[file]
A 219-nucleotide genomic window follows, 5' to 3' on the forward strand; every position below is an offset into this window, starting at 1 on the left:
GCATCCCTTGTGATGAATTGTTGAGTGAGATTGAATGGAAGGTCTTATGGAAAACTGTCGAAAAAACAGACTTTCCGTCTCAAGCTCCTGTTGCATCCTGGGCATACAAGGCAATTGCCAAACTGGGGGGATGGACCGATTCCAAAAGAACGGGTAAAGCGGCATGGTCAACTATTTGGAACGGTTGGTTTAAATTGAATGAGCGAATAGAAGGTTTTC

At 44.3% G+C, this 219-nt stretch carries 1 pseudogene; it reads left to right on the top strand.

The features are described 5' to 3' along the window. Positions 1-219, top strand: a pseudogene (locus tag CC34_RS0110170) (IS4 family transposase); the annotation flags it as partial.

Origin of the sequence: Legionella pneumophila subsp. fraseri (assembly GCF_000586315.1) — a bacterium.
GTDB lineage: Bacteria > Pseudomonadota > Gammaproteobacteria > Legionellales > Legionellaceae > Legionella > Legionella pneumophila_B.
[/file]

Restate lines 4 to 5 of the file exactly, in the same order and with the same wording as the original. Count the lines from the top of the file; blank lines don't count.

The features are described 5' to 3' along the window. Positions 1-219, top strand: a pseudogene (locus tag CC34_RS0110170) (IS4 family transposase); the annotation flags it as partial.

Origin of the sequence: Legionella pneumophila subsp. fraseri (assembly GCF_000586315.1) — a bacterium.